Jewish organizations from across the US reacted with anger and disbelief at the US Presbyterian Church's (PCUSA) decision to divest some $1.9 million from companies implicit in Israel's occupation of the West Bank.
Rabbi David Sandmel, the Director of Interfaith Affairs at the Anti-Defamation League, claimed the move was "out of step with the views of the majority of Presbyterians in the pews at the community level."
Sandmel attended the PCUSA conference and was present during the deliberations.
"The claim by the PCUSA that it does not support the boycott, divestment and sanctions movement is simply not reflected in this resolution and the overall tone of the discussions," he said.
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ADL National Director, Abraham H. Foxman, said the decision threatens the long-standing Presbyterian-Jewish relations.
"Over the past ten years, PCUSA leaders have fomented an atmosphere of open hostility to Israel within the church, promoted a one-sided presentation of the complex realities of the Middle East, and permitted the presentation of a grossly distorted image of the views of the Jewish community," Foxman went on to say.
The managing director of the Israel Action Network, Geri Palast, said it was "troubling and tragic to see the Presbyterian Church (USA) choose to reject partnership in favor of partisanship, ignoring the entreaties of every major organizational voice in the American Jewish community, including over 1,700 religious leaders from the four movements and all fifty states."
The American Jewish (AJC) community slammed the PCUSA, accusing its leadership of "facilitating the delegitimization of Israel in the guise of helping Palestinians."
"This is an affront to all who are committed to a peaceful resolution of the Israeli-Palestinian conflict. The PCUSA decision is celebrated by those who believe they are one step closer to a Jew-free Middle East," said Rabbi Noam Marans, the AJC director of Interreligious and Intergroup Relations.
President of the Jewish Council for Public Affairs, Rabbi Steve Gutow, warned that the "decision will undoubtedly have a devastating impact on relations between mainstream Jewish groups and the national Presbyterian Church (USA)."
"We hold the leadership of the PCUSA accountable for squandering countless opportunities, not only to act responsibly to advance prospects for Middle East peace, but also to isolate and repudiate the radical, prejudiced voices in their denomination," Gutow continued.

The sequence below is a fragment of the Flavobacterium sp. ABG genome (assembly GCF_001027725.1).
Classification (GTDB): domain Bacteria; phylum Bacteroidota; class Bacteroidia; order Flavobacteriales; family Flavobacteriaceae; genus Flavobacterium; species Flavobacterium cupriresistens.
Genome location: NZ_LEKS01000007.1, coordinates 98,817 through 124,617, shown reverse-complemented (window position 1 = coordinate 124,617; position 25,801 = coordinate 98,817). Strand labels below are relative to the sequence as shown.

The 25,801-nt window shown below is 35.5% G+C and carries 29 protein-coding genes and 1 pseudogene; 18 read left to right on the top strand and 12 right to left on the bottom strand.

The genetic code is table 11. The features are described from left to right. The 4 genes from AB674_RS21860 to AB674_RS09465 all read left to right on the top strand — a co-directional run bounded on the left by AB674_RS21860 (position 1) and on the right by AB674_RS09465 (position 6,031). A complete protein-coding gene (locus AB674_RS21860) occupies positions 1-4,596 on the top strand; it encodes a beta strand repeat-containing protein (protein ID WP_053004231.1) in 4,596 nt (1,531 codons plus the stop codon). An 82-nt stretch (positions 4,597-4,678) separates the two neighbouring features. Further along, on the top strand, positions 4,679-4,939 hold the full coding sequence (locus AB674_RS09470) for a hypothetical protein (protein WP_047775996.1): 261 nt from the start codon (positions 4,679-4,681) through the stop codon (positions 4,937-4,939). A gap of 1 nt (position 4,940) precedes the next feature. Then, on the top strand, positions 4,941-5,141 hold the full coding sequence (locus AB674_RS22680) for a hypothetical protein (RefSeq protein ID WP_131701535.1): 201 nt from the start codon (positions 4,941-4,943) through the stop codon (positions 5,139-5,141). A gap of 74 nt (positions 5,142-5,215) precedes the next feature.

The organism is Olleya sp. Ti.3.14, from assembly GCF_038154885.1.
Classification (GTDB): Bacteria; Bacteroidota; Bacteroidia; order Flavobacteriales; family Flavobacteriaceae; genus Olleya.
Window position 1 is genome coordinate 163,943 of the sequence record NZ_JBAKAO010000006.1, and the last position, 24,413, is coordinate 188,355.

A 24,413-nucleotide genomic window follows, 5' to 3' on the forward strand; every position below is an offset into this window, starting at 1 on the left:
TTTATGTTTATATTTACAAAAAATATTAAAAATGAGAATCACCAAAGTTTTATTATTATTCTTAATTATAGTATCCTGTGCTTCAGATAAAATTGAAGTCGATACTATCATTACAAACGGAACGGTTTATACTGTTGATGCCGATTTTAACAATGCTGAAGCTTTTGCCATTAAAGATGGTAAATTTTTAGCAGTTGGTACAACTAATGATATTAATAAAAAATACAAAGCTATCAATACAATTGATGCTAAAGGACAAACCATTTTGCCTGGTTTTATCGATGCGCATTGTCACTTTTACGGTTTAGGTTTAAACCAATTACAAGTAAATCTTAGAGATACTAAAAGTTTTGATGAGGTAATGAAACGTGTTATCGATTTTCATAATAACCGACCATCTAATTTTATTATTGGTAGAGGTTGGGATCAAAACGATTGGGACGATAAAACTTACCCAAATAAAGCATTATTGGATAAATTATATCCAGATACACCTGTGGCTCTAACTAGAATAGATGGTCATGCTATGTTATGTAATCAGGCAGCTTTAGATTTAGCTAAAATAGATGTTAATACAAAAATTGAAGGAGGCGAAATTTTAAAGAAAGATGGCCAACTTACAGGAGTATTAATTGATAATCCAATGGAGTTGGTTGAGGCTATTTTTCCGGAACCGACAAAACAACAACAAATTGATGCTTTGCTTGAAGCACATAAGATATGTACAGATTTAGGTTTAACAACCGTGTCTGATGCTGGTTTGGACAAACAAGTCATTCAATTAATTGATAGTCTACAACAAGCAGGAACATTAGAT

American Jewish leaders were not the only ones lamenting the decision.
The Rev. Dr. Katharine Rhodes Henderson, president of the Presbyterian Auburn Seminary, said the decision "sets back the work toward a just and peaceful resolution to the Palestinian-Israeli conflict resulting in two states for two peoples."
"It hurts the Presbyterian place at the table for peacemaking, and creates barriers not just between Presbyterians and Jews, and Israelis and Palestinians, but also within the Presbyterian body," she added.
Henderson urged "like-minded Presbyterians" to reach out to their Jewish neighbors to repair relationships.
"The time for multifaith engagement is now more important than ever," she said.
Rabbi Rick Jacobs, head of the liberal Union for Reform Judaism, which is the largest branch of American Judaism, addressed the delegates twice, urging them to vote against divestment.
He offered to arrange a meeting for the two top Presbyterian executives next week in Jerusalem with Prime Minister Benjamin Netanyahu to discuss church concerns, if Presbyterians rejected the divestment proposal.
Henderson thanked Jacobs for the invitation to the meeting with Netanyahu, "where we could directly voice our concerns about Israeli policy."
After the vote, Jacobs said the denomination as a whole is no longer "a partner for joint work on Israel-Palestine peace issues."
Despite that, he said, "at a national level, this is not a surprise."
"The publication and dissemination of 'Zionism Unsettled' as a teaching tool used by the church sent a painful warning to us. It is a biased, one-sided and ahistoric document. But we believed it was worth going the extra mile and appealing directly to the commissioners," Jacobs said.
He promised, however, that cooperation will continue with local Presbyterian congregations, "many of which we know do not support this position and with which our congregations have forged important alliances to further the values that we jointly hold as core to our desire for a better world for all peoples."
The resolution, which was approved in a 310-303 vote on Friday during the church’s General Assembly meeting in Detroit calls for PCUSA to divest from Caterpillar, Hewlett Packard and Motorola Solutions due to their business dealings with Israel in the West Bank.
The measure also included a reaffirmation of Israel's right to exist, an endorsement of a two-state solution and encouraged interfaith dialogue, The New York Times reported.
It also included a provision to encourage "positive investment" to improve the lives of Israelis and Palestinians, the Times said.